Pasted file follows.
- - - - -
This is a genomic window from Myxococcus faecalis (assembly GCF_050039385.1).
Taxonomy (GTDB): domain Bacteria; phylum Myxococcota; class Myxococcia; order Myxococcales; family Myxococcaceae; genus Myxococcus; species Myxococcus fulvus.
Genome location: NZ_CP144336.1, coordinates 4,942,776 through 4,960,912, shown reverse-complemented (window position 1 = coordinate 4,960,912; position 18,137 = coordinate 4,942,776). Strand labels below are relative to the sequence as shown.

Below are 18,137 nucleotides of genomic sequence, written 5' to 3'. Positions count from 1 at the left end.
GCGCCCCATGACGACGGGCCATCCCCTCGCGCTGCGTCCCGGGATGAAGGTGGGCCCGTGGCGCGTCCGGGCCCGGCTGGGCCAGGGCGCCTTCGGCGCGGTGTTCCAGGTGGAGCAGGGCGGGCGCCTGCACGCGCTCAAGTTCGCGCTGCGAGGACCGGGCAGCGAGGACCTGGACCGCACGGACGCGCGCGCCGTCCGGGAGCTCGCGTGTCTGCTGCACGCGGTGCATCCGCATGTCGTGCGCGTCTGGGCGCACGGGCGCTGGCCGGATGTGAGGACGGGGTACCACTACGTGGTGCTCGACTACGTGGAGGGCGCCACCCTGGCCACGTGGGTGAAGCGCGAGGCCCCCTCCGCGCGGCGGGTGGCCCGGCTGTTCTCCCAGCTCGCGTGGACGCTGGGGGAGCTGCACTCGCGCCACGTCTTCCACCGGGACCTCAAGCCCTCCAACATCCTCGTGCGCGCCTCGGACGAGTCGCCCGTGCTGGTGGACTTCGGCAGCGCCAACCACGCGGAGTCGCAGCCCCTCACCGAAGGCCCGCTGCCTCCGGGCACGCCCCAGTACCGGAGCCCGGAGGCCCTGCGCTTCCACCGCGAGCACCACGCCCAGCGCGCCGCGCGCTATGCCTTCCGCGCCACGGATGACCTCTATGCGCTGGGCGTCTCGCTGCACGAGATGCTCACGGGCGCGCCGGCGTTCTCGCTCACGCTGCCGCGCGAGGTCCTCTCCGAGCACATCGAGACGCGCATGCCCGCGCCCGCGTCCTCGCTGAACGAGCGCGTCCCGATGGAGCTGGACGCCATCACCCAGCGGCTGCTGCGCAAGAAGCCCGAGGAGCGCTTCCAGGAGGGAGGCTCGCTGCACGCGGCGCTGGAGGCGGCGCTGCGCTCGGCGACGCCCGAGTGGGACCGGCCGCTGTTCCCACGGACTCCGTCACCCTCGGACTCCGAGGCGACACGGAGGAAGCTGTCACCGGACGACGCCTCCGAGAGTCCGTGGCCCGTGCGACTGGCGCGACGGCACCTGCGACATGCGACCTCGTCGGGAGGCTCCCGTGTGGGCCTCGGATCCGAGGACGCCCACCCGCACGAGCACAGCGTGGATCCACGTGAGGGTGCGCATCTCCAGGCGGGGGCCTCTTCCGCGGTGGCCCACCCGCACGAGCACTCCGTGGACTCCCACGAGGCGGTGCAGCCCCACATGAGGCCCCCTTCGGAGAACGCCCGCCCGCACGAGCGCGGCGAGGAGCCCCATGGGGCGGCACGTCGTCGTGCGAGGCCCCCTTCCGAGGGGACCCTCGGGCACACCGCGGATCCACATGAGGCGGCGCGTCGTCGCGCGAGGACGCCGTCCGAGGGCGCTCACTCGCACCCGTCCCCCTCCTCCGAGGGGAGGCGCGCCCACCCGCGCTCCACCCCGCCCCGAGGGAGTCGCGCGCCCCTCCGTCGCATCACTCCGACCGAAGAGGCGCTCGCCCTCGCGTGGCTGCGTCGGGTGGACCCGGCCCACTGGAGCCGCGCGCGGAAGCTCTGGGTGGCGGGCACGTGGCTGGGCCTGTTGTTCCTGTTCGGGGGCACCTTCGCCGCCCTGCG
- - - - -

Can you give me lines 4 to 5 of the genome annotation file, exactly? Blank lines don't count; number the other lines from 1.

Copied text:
Below are 18,137 nucleotides of genomic sequence, written 5' to 3'. Positions count from 1 at the left end.
GCGCCCCATGACGACGGGCCATCCCCTCGCGCTGCGTCCCGGGATGAAGGTGGGCCCGTGGCGCGTCCGGGCCCGGCTGGGCCAGGGCGCCTTCGGCGCGGTGTTCCAGGTGGAGCAGGGCGGGCGCCTGCACGCGCTCAAGTTCGCGCTGCGAGGACCGGGCAGCGAGGACCTGGACCGCACGGACGCGCGCGCCGTCCGGGAGCTCGCGTGTCTGCTGCACGCGGTGCATCCGCATGTCGTGCGCGTCTGGGCGCACGGGCGCTGGCCGGATGTGAGGACGGGGTACCACTACGTGGTGCTCGACTACGTGGAGGGCGCCACCCTGGCCACGTGGGTGAAGCGCGAGGCCCCCTCCGCGCGGCGGGTGGCCCGGCTGTTCTCCCAGCTCGCGTGGACGCTGGGGGAGCTGCACTCGCGCCACGTCTTCCACCGGGACCTCAAGCCCTCCAACATCCTCGTGCGCGCCTCGGACGAGTCGCCCGTGCTGGTGGACTTCGGCAGCGCCAACCACGCGGAGTCGCAGCCCCTCACCGAAGGCCCGCTGCCTCCGGGCACGCCCCAGTACCGGAGCCCGGAGGCCCTGCGCTTCCACCGCGAGCACCACGCCCAGCGCGCCGCGCGCTATGCCTTCCGCGCCACGGATGACCTCTATGCGCTGGGCGTCTCGCTGCACGAGATGCTCACGGGCGCGCCGGCGTTCTCGCTCACGCTGCCGCGCGAGGTCCTCTCCGAGCACATCGAGACGCGCATGCCCGCGCCCGCGTCCTCGCTGAACGAGCGCGTCCCGATGGAGCTGGACGCCATCACCCAGCGGCTGCTGCGCAAGAAGCCCGAGGAGCGCTTCCAGGAGGGAGGCTCGCTGCACGCGGCGCTGGAGGCGGCGCTGCGCTCGGCGACGCCCGAGTGGGACCGGCCGCTGTTCCCACGGACTCCGTCACCCTCGGACTCCGAGGCGACACGGAGGAAGCTGTCACCGGACGACGCCTCCGAGAGTCCGTGGCCCGTGCGACTGGCGCGACGGCACCTGCGACATGCGACCTCGTCGGGAGGCTCCCGTGTGGGCCTCGGATCCGAGGACGCCCACCCGCACGAGCACAGCGTGGATCCACGTGAGGGTGCGCATCTCCAGGCGGGGGCCTCTTCCGCGGTGGCCCACCCGCACGAGCACTCCGTGGACTCCCACGAGGCGGTGCAGCCCCACATGAGGCCCCCTTCGGAGAACGCCCGCCCGCACGAGCGCGGCGAGGAGCCCCATGGGGCGGCACGTCGTCGTGCGAGGCCCCCTTCCGAGGGGACCCTCGGGCACACCGCGGATCCACATGAGGCGGCGCGTCGTCGCGCGAGGACGCCGTCCGAGGGCGCTCACTCGCACCCGTCCCCCTCCTCCGAGGGGAGGCGCGCCCACCCGCGCTCCACCCCGCCCCGAGGGAGTCGCGCGCCCCTCCGTCGCATCACTCCGACCGAAGAGGCGCTCGCCCTCGCGTGGCTGCGTCGGGTGGACCCGGCCCACTGGAGCCGCGCGCGGAAGCTCTGGGTGGCGGGCACGTGGCTGGGCCTGTTGTTCCTGTTCGGGGGCACCTTCGCCGCCCTGCG